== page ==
How Can I Avoid Selecting “Wrong” or Controversial Books?

Q: I’m worried about selecting the “wrong” book for my school library–one that someone might find controversial and result in a challenge. How can I avoid doing this?

We know that challenges are scary to contemplate. But try not to dwell on what might happen “if” . . .

Rather than thinking about selection in terms of “right” or “wrong” choices, understand that the choices you’ll make will reflect what’s already outlined in your school’s official, board-approved selection policy. That policy WON’T say “avoid anything that might be challenged” or “purchase only those books that you personally find acceptable.”

Avoiding books that might be challenged is not your job. Be thankful! Because it would be an impossible job to fulfill. It’s not that challenges are lurking around every corner; rather it’s simply that ANY book might offend someone–no matter how inoffensive or innocuous it seems to you.

The selection policy is the key as you seek to support the school curriculum with materials for all students and courses. THAT is your job, and your goal. If you think about selection in terms of choosing only the “right” materials or avoiding the “wrong” materials, you’ll lose sight of that goal. Not only will you be failing to support the policy but you’ll make yourself miserable with worry in the process, because you’ll have set yourself an impossible task.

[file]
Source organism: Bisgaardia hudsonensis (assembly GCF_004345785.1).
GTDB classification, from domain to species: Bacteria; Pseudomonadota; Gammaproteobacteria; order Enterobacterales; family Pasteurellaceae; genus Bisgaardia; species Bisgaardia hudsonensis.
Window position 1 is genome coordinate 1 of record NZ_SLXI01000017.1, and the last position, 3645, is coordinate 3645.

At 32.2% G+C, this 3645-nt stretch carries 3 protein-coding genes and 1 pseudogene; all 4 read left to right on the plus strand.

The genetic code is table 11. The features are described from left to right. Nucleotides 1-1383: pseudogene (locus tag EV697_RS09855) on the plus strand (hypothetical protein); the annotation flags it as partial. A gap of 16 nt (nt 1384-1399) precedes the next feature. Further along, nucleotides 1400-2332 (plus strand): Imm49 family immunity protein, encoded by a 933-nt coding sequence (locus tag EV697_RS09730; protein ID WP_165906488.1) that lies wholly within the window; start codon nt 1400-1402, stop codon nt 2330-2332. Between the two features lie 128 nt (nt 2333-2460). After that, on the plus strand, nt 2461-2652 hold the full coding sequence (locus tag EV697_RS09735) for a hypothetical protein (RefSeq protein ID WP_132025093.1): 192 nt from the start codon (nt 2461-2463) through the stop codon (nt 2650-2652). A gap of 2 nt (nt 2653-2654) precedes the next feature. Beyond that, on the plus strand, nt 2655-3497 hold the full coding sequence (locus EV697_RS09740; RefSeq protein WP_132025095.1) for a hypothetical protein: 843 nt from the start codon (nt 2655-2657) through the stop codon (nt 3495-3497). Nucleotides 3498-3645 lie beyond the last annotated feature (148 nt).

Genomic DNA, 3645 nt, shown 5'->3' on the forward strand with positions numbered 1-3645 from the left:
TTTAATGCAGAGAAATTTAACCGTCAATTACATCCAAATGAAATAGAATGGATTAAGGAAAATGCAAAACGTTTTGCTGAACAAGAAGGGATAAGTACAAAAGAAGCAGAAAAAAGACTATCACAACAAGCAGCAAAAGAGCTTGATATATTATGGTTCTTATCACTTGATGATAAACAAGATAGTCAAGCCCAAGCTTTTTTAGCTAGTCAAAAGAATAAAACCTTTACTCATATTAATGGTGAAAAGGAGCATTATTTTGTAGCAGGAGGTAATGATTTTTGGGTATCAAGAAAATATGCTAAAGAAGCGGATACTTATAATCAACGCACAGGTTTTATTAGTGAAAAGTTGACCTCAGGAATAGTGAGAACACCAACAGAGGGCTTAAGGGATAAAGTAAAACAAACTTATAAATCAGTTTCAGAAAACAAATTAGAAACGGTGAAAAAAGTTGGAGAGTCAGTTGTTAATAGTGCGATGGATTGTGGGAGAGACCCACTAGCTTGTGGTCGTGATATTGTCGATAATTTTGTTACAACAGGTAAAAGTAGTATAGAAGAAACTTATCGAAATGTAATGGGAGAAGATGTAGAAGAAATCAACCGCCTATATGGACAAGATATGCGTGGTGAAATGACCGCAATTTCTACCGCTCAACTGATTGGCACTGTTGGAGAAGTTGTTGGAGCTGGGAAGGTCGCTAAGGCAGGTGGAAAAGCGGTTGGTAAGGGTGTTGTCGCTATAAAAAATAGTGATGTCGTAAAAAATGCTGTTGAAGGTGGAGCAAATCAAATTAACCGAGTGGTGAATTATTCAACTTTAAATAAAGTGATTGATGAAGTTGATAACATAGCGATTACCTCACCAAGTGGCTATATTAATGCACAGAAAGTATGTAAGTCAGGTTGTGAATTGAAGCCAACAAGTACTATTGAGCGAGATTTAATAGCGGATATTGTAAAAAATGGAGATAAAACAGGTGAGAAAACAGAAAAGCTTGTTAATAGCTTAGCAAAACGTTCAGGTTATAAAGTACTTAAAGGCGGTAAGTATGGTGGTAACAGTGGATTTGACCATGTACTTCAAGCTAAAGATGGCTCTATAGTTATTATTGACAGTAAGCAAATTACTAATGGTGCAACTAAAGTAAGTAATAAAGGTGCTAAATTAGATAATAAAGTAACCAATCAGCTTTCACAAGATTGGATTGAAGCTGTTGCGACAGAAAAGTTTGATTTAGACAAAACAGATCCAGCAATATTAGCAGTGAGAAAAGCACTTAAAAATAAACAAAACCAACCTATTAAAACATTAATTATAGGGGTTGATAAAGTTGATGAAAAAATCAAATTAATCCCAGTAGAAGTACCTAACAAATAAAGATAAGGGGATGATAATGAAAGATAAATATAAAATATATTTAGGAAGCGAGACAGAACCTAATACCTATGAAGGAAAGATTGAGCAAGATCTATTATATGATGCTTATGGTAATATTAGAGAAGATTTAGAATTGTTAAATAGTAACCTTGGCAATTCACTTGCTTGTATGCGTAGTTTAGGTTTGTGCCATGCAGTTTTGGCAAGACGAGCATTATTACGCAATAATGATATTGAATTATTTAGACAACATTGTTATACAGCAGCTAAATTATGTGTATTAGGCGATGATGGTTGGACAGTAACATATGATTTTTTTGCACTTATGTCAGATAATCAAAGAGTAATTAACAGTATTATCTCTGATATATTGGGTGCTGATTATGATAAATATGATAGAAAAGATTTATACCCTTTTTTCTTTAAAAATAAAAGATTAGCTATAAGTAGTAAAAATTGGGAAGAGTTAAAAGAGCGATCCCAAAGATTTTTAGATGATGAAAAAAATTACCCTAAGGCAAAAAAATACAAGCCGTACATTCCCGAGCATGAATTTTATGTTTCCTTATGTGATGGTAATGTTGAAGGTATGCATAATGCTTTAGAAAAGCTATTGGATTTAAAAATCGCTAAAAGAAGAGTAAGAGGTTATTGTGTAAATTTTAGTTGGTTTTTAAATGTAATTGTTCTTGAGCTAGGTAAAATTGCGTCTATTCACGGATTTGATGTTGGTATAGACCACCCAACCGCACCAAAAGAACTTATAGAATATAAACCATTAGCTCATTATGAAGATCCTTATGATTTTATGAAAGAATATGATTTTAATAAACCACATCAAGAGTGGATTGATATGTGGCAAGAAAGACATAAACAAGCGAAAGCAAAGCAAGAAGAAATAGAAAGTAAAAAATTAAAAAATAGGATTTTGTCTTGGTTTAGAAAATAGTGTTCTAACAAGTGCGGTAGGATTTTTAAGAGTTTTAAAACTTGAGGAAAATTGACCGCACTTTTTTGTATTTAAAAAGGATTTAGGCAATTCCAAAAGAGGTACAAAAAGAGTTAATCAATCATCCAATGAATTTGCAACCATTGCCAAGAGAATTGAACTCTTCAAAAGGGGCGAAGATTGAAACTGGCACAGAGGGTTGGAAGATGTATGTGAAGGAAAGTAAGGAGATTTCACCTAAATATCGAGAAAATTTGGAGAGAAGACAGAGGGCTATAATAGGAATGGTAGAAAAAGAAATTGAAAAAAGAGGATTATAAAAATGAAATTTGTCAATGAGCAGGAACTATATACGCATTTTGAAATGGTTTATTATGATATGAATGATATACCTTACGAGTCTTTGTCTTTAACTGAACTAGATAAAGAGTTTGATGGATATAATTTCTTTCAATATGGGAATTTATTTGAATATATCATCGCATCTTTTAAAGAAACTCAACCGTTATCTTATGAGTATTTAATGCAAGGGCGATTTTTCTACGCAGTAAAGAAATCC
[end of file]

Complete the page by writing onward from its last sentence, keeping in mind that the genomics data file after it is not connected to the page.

By choosing books and other media for the library based upon the selection policy, you’re following the guidelines your school district has established and your school board has approved. The board-approved policy will not cite which specific books to purchase, of course, but it will outline the library’s collection development goals, and perhaps the criteria for selection. You’ll make choices that meet those goals and criteria.

Challenges can happen no matter what. But if you ever are in the position of having to explain or defend why the library has a specific book or other item, you will be in a much stronger position when you can point to the ways it reflects what is outlined in your policy.

That means you shouldn’t let ads or sales reps promoting specific books or packages influence your professional resolve about what to select, or deter you from following your policy.

The same is true for donations to the library. You’ll find that not every single book or other item someone wants to give to the library meets the critiera or guidelines outlined in the policy. It’s helpful if the policy includes specific guidelines for gift materials.

So stay focused on thinking about your work as a school librarian in positive rather than negative terms: You aren’t trying to avoid challenges. You ARE working to build a collection that meets the many and diverse needs of the students and staff at your school, using your policy as your guide.

November, 2005